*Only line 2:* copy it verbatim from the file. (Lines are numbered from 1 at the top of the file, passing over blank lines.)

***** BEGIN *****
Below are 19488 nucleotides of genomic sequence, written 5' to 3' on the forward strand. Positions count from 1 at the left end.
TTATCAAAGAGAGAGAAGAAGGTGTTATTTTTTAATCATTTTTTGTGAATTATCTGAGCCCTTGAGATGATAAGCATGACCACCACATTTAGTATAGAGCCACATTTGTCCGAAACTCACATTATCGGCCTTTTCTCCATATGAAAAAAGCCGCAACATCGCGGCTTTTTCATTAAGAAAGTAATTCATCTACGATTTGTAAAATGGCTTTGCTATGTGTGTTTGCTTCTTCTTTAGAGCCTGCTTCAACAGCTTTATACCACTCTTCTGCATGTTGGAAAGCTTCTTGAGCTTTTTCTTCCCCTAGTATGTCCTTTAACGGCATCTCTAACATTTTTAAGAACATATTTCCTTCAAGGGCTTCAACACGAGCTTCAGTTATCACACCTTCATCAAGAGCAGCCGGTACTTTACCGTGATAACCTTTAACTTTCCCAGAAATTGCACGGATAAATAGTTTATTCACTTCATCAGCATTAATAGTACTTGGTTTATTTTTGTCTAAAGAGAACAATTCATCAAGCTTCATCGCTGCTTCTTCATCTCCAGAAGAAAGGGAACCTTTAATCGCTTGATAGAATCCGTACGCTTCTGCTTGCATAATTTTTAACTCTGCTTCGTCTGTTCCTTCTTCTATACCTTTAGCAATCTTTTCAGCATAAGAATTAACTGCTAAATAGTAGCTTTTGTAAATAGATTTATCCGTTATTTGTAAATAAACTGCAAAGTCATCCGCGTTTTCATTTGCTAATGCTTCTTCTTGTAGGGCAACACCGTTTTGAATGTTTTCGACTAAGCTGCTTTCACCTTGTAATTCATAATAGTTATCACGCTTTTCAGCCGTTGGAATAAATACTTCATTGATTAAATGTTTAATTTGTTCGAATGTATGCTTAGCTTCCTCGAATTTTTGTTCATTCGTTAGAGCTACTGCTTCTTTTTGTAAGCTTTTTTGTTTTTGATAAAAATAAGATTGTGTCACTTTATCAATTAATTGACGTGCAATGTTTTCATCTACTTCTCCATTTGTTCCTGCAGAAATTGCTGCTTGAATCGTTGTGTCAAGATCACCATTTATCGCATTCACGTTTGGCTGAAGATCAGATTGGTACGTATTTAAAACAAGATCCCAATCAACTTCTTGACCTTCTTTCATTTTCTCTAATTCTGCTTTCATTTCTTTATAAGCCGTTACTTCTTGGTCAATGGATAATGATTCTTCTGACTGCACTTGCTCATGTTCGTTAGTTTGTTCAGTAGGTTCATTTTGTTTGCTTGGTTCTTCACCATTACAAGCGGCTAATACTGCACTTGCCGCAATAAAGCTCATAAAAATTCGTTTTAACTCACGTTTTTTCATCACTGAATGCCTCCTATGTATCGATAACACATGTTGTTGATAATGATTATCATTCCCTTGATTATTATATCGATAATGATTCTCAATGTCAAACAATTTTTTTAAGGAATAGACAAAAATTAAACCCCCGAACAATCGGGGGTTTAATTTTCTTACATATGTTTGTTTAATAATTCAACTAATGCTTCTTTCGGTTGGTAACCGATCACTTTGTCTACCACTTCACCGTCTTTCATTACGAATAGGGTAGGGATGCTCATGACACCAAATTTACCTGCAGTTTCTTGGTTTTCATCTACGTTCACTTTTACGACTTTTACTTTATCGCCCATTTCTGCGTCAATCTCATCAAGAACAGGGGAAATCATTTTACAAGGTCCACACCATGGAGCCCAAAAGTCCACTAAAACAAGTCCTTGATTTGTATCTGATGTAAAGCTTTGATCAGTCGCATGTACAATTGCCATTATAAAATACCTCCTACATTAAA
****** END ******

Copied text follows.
TTATCAAAGAGAGAGAAGAAGGTGTTATTTTTTAATCATTTTTTGTGAATTATCTGAGCCCTTGAGATGATAAGCATGACCACCACATTTAGTATAGAGCCACATTTGTCCGAAACTCACATTATCGGCCTTTTCTCCATATGAAAAAAGCCGCAACATCGCGGCTTTTTCATTAAGAAAGTAATTCATCTACGATTTGTAAAATGGCTTTGCTATGTGTGTTTGCTTCTTCTTTAGAGCCTGCTTCAACAGCTTTATACCACTCTTCTGCATGTTGGAAAGCTTCTTGAGCTTTTTCTTCCCCTAGTATGTCCTTTAACGGCATCTCTAACATTTTTAAGAACATATTTCCTTCAAGGGCTTCAACACGAGCTTCAGTTATCACACCTTCATCAAGAGCAGCCGGTACTTTACCGTGATAACCTTTAACTTTCCCAGAAATTGCACGGATAAATAGTTTATTCACTTCATCAGCATTAATAGTACTTGGTTTATTTTTGTCTAAAGAGAACAATTCATCAAGCTTCATCGCTGCTTCTTCATCTCCAGAAGAAAGGGAACCTTTAATCGCTTGATAGAATCCGTACGCTTCTGCTTGCATAATTTTTAACTCTGCTTCGTCTGTTCCTTCTTCTATACCTTTAGCAATCTTTTCAGCATAAGAATTAACTGCTAAATAGTAGCTTTTGTAAATAGATTTATCCGTTATTTGTAAATAAACTGCAAAGTCATCCGCGTTTTCATTTGCTAATGCTTCTTCTTGTAGGGCAACACCGTTTTGAATGTTTTCGACTAAGCTGCTTTCACCTTGTAATTCATAATAGTTATCACGCTTTTCAGCCGTTGGAATAAATACTTCATTGATTAAATGTTTAATTTGTTCGAATGTATGCTTAGCTTCCTCGAATTTTTGTTCATTCGTTAGAGCTACTGCTTCTTTTTGTAAGCTTTTTTGTTTTTGATAAAAATAAGATTGTGTCACTTTATCAATTAATTGACGTGCAATGTTTTCATCTACTTCTCCATTTGTTCCTGCAGAAATTGCTGCTTGAATCGTTGTGTCAAGATCACCATTTATCGCATTCACGTTTGGCTGAAGATCAGATTGGTACGTATTTAAAACAAGATCCCAATCAACTTCTTGACCTTCTTTCATTTTCTCTAATTCTGCTTTCATTTCTTTATAAGCCGTTACTTCTTGGTCAATGGATAATGATTCTTCTGACTGCACTTGCTCATGTTCGTTAGTTTGTTCAGTAGGTTCATTTTGTTTGCTTGGTTCTTCACCATTACAAGCGGCTAATACTGCACTTGCCGCAATAAAGCTCATAAAAATTCGTTTTAACTCACGTTTTTTCATCACTGAATGCCTCCTATGTATCGATAACACATGTTGTTGATAATGATTATCATTCCCTTGATTATTATATCGATAATGATTCTCAATGTCAAACAATTTTTTTAAGGAATAGACAAAAATTAAACCCCCGAACAATCGGGGGTTTAATTTTCTTACATATGTTTGTTTAATAATTCAACTAATGCTTCTTTCGGTTGGTAACCGATCACTTTGTCTACCACTTCACCGTCTTTCATTACGAATAGGGTAGGGATGCTCATGACACCAAATTTACCTGCAGTTTCTTGGTTTTCATCTACGTTCACTTTTACGACTTTTACTTTATCGCCCATTTCTGCGTCAATCTCATCAAGAACAGGGGAAATCATTTTACAAGGTCCACACCATGGAGCCCAAAAGTCCACTAAAACAAGTCCTTGATTTGTATCTGATGTAAAGCTTTGATCAGTCGCATGTACAATTGCCATTATAAAATACCTCCTACATTAAA